|A very spiky Triceratops, by John Conway.|
The night opened with a lecture from Dr Naish of raccoon corpse-identifying TV fame. Darren delivered a highly insightful, but concise history of palaeoart - its origins, evolution, and of course its pitfalls. He reminded us of something that's all too easy to forget - that the first life reconstructions of prehistoric animals arrived at about the same time as the first skeletal reconstructions, and the two have gone hand in hand. Animals were being restored when the science of palaeontology was still in its infancy, and spectacular reconstructions like the Crystal Palace models raised the bar in terms of what the public expected to see.
In other words, dinosaur life restorations have been in demand since the word 'dinosaur' was coined, and now more than ever. In attempting to explain some of the 'memes' of palaeoart - blatant copies of previous works, repeated again and again - Darren mentioned how artists are often on tight deadlines, paid little, and have trouble gleaning advice from scientists disinterested in life restorations. (Publisher pressure is also a factor - during the Q&A, Luis Rey informed a fellow audience member that he had been asked to illustrate unfeathered feathered dinosaurs, but had declined.) There are also precious few 'how to' guides when it comes to restoring prehistoric animals, with Greg Paul being the last person to provide one, some years ago now.
|I hope you're keeping up. L-R: Conway, Kosemen, Naish.|
Darren described the current palaeoart era as the "Age of Paul". However, some people have adopted Paul's sleek style and run too far with it, in the process creating "zombie dinosaurs" - emaciated husk-o-saurs with virtually every bone on show through a paper-thin draping of skin. There is also a certain conformity, or conservatism, in palaeoart, with animals retaining certain looks and stereotyped behaviours in every work that they feature in. This was something that C M Kosemen (aka Nemo Ramjet) would pick up on later on.
After Naish came Conway, who talked us through both the process of restoring an animal and phylogenetic bracketing, and how things had changed since the "bad old days of the Clumpers". With the focus on Velociraptor, he illustrated how and why approaches to reconstruct the animal had changed over the years. Nothing that most readers of this blog won't already be familiar with, but John is an absolute delight to listen to, and the presentation was clear and straightforward enough that I'm sure the non-scientists/enthusiasts in the audience were very well informed.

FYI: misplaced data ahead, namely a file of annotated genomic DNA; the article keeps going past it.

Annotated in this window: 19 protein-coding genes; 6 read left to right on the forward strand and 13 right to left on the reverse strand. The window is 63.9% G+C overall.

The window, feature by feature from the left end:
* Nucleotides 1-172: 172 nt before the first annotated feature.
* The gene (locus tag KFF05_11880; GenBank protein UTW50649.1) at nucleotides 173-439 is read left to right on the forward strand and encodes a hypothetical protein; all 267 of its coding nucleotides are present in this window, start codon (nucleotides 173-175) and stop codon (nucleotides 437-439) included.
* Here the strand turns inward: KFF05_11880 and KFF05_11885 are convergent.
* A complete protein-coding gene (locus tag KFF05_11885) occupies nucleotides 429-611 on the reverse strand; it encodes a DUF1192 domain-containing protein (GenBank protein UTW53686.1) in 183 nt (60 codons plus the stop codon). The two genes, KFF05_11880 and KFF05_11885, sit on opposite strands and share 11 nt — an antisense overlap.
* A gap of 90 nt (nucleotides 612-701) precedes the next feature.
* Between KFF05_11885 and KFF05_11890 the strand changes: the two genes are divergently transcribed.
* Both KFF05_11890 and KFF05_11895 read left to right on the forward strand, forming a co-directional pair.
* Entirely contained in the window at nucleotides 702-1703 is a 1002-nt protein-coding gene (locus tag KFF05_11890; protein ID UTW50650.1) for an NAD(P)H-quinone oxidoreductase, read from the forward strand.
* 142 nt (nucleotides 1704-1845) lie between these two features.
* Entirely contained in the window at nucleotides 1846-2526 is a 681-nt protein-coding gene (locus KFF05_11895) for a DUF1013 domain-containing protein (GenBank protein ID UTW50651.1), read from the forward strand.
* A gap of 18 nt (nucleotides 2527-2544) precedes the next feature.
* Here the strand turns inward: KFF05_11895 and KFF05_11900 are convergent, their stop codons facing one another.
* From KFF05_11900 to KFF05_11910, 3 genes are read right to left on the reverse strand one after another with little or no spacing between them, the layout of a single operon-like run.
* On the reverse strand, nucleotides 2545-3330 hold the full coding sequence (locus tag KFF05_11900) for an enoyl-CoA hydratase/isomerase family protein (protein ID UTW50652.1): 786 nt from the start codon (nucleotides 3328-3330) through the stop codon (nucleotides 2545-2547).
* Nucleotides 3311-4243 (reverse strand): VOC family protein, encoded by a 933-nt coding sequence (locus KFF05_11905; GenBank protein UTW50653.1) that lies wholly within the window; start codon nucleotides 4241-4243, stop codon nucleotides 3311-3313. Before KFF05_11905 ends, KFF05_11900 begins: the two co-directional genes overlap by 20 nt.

|John Conway gives Niroot a very manly hug.|
Last up was Nemo, who talked about what he dubbed 'lenses of distortion' - the glasses that everyone looks through when they envisage a long-dead animal. Scientific consensus and pop culture feed into one another, and both exert a grip on people's imaginations that can prevent boldness and necessary speculation (or educated guesses). He argued that there was a need to 'de-mystify' the past by encouraging people to think more creatively when they produce palaeoart. There was also talk of 'known unknowns' and 'unknown unknowns' which, I must confess, really did remind me of Donald Rumsfeld.
As you can probably tell, my note-taking got progressively worse as the evening wore on (hence Darren's talk getting the most words...sorry!). Fortunately, all of the presentations were recorded and will soon be uploaded to the internet for posterity. Hurrah!
|"So, how long would you like the penis?"|
Following the lectures, the book-signing marathon could commence. Here's mine, so that I can gloat and you can be WELL envious. Er, unless you were there.
|Tanystropheus, Naish: Tyrannosaurus, Conway: Retro T. rex, Kosemen.|
|Darren inks an Olorotitan for Niroot.|
All Yesterdays is a fantastic book (but more on that to come), and this was a marvellous event that not only critically examined palaeoart, but celebrated it. Darren noted that it's important to remember the history of palaeoart - something that's certainly reflected in the book on one memorable occasion - even as we look to innovate and progress. Hopefully, All Yesterdays will prove potent inspiration for the next generation.
Thanks to all involved for a top evening, and the box wine wasn't that bad either (at least I didn't think so)!
|Stegosaurus, doing something...unspeakable. By C M Kosemen.|